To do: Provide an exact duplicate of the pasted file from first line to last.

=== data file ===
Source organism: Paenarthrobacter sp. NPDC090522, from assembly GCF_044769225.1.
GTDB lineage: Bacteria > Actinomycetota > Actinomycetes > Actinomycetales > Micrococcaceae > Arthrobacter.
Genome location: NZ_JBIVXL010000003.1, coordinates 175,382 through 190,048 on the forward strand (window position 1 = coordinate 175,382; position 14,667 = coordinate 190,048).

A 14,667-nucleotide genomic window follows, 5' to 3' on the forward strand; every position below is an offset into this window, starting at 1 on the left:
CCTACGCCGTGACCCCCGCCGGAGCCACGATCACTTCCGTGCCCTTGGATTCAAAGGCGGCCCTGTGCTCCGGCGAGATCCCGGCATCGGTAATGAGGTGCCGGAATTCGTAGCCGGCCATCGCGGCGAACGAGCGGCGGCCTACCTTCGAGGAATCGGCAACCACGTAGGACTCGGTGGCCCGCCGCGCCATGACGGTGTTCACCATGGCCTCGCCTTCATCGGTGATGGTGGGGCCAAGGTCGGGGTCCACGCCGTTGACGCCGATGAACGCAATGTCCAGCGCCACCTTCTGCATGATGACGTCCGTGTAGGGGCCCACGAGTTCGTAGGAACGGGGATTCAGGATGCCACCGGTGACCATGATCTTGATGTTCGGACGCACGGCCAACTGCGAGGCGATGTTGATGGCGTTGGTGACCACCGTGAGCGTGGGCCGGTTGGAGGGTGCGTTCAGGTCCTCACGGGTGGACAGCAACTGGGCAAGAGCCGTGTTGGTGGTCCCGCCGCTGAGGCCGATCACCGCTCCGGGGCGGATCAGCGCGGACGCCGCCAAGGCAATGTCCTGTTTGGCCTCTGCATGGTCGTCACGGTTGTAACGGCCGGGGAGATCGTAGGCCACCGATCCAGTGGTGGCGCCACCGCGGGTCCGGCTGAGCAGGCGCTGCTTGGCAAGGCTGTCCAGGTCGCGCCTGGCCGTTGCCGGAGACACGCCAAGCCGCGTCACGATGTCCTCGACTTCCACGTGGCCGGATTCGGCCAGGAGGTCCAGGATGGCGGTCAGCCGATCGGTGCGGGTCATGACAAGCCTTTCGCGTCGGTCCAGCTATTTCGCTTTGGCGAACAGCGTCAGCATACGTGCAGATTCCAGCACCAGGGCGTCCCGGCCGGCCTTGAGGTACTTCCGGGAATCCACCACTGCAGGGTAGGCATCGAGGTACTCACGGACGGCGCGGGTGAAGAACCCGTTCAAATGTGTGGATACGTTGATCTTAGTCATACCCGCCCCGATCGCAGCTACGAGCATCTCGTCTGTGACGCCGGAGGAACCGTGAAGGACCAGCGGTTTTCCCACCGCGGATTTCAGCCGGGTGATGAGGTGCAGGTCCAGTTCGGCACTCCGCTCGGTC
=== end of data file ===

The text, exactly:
Source organism: Paenarthrobacter sp. NPDC090522, from assembly GCF_044769225.1.
GTDB lineage: Bacteria > Actinomycetota > Actinomycetes > Actinomycetales > Micrococcaceae > Arthrobacter.
Genome location: NZ_JBIVXL010000003.1, coordinates 175,382 through 190,048 on the forward strand (window position 1 = coordinate 175,382; position 14,667 = coordinate 190,048).

A 14,667-nucleotide genomic window follows, 5' to 3' on the forward strand; every position below is an offset into this window, starting at 1 on the left:
CCTACGCCGTGACCCCCGCCGGAGCCACGATCACTTCCGTGCCCTTGGATTCAAAGGCGGCCCTGTGCTCCGGCGAGATCCCGGCATCGGTAATGAGGTGCCGGAATTCGTAGCCGGCCATCGCGGCGAACGAGCGGCGGCCTACCTTCGAGGAATCGGCAACCACGTAGGACTCGGTGGCCCGCCGCGCCATGACGGTGTTCACCATGGCCTCGCCTTCATCGGTGATGGTGGGGCCAAGGTCGGGGTCCACGCCGTTGACGCCGATGAACGCAATGTCCAGCGCCACCTTCTGCATGATGACGTCCGTGTAGGGGCCCACGAGTTCGTAGGAACGGGGATTCAGGATGCCACCGGTGACCATGATCTTGATGTTCGGACGCACGGCCAACTGCGAGGCGATGTTGATGGCGTTGGTGACCACCGTGAGCGTGGGCCGGTTGGAGGGTGCGTTCAGGTCCTCACGGGTGGACAGCAACTGGGCAAGAGCCGTGTTGGTGGTCCCGCCGCTGAGGCCGATCACCGCTCCGGGGCGGATCAGCGCGGACGCCGCCAAGGCAATGTCCTGTTTGGCCTCTGCATGGTCGTCACGGTTGTAACGGCCGGGGAGATCGTAGGCCACCGATCCAGTGGTGGCGCCACCGCGGGTCCGGCTGAGCAGGCGCTGCTTGGCAAGGCTGTCCAGGTCGCGCCTGGCCGTTGCCGGAGACACGCCAAGCCGCGTCACGATGTCCTCGACTTCCACGTGGCCGGATTCGGCCAGGAGGTCCAGGATGGCGGTCAGCCGATCGGTGCGGGTCATGACAAGCCTTTCGCGTCGGTCCAGCTATTTCGCTTTGGCGAACAGCGTCAGCATACGTGCAGATTCCAGCACCAGGGCGTCCCGGCCGGCCTTGAGGTACTTCCGGGAATCCACCACTGCAGGGTAGGCATCGAGGTACTCACGGACGGCGCGGGTGAAGAACCCGTTCAAATGTGTGGATACGTTGATCTTAGTCATACCCGCCCCGATCGCAGCTACGAGCATCTCGTCTGTGACGCCGGAGGAACCGTGAAGGACCAGCGGTTTTCCCACCGCGGATTTCAGCCGGGTGATGAGGTGCAGGTCCAGTTCGGCACTCCGCTCGGTC